Examining the Conflict Resolution Modes of Clinical Supervisors and Teacher Education Candidates
Hanshaw, Larry G., Williams-Black, Thea, Boyd, Nichelle, Jones, BobSmothers, Love, Fannye, Thompson, Judith, College Student Journal
This article explored the conflict handling modes of 63 student teachers and 36 clinical instructors participating in a preK-12 semester of student teaching. Initial results of the Thomas-Kilmann Conflict Mode Instrument indicated that both student teachers and their clinical supervisors used 'Accommodating' as their preferred mode and 'Avoiding' as their second most preferred mode of handling conflict. Moreover, a comparison of mean z-scores showed significant differences existed in the tendency to use preferred and second most used modes for student teachers and clinical instructors. Programmatic concerns for teacher education and implications related to the results of this study suggest opportunities for further study given the importance of interactions that occur among student teachers, clinical instructors, school principals, and other stakeholders within a school environment.
Facilitating a productive and collaborative relationship between clinical supervisors and teacher education candidates engaged in student teaching is an important component of the role that education faculty play in their partnership with K-12 schools (Field Experience Clinical Practice Handbook, 2007). All of these parties must work together skillfully in the challenging process of producing the next generation of highly qualified teachers for our nation's classrooms (Teacher Education Undergraduate Handbook, 2007). Of particular interest to this research are the inevitable conflicts that occasionally arise when teacher education candidates involved in student teaching and their clinical supervisors experience problems (e.g., inappropriate candidate behavior, candidate and/or clinical supervisor displays of poor professional dispositions, and/or a lack of candidate performance of assigned duties). When these things happen, and they do (Hanshaw, 1998), any underlying circumstances should be examined and likely pathways to resolution determined in order that interpersonal conflicts do not become either threats to programmatic goals or to the intended learning outcomes planned for student teachers.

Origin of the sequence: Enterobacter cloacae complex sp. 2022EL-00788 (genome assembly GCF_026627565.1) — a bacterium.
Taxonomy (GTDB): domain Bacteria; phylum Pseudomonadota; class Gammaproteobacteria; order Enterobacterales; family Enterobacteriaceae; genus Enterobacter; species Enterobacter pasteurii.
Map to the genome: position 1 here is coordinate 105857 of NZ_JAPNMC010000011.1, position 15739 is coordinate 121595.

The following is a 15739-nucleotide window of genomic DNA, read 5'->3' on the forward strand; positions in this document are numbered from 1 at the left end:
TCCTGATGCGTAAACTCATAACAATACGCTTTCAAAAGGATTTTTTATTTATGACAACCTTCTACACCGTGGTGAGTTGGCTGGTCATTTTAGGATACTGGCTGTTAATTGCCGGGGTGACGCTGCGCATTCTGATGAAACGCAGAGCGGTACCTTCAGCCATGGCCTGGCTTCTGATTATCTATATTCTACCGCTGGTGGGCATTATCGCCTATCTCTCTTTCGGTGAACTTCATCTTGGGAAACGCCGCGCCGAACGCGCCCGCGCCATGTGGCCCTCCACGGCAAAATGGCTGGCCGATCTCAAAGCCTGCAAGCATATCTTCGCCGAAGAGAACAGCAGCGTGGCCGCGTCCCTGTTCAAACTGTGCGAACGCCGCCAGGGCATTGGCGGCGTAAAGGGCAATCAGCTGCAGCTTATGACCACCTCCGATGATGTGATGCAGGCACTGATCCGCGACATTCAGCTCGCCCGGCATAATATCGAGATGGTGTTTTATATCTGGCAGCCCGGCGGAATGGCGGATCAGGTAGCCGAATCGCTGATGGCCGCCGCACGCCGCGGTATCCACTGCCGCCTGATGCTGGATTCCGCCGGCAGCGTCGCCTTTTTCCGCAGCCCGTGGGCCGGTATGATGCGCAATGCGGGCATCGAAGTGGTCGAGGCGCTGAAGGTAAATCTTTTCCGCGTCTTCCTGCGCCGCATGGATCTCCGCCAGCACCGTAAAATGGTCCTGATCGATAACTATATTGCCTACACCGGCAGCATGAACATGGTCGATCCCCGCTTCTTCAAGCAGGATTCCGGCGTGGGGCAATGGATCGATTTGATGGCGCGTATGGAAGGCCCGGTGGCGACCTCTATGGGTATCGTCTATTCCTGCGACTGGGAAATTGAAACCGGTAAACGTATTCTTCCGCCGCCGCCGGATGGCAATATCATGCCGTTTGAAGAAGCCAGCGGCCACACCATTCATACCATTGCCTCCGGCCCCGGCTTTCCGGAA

Definitions of Conflict and Conflict Resolution
The literature presents a broad landscape of definitions of conflict and conflict resolution. For example, Sweeney & Carruthers (1996, pp. 2-3) presented a summary of such definitions from the works of several other authors. Their summary was used here as a baseline to distinguish between definitions of conflict and conflict resolution:
In relations between people, the term conflict can be variously defined. Maurer (1991) defined conflict as a "disagreement resulting from incompatible demands between or among two or more parties" (p.1). Other definitions include versions such as (a) "the natural disagreement or tension that results when people have different interests, opinions, beliefs, values, or needs" (Quest International, 1994, p. 32); (b)"controversy or disagreement; to come into opposition" (Schrumpf, Crawford, & Usadel, 1991, p. 148); (c)whenever "incompatible activities occur ... (which) may reflect differences in interests, desires, or values.., or a rivalry in which one person tries to outdo the other" (Deutsch, 1973, p. 156); and (d) "an expressed struggle between at least two interdependent parties who perceive incompatible goals (Duryea, 1992, p. 5). A basic assumption about such conflict is that it is a natural part of life (Deutsch, 1993; Kreidler, 1984; Martin & Holder, i 994-1995). Koch and Miller (1987) pointed out that controversy and conflict are a normal part of children's maturation and socialization.
Sweeney and Carruthers (1996, p. 3) go on to state that:
Regarding the term, conflict resolution, Burton (cited in Sandole & van der Merwe, 1993) noted that conflict resolution is a recent concept and still not part of any consensual understanding. …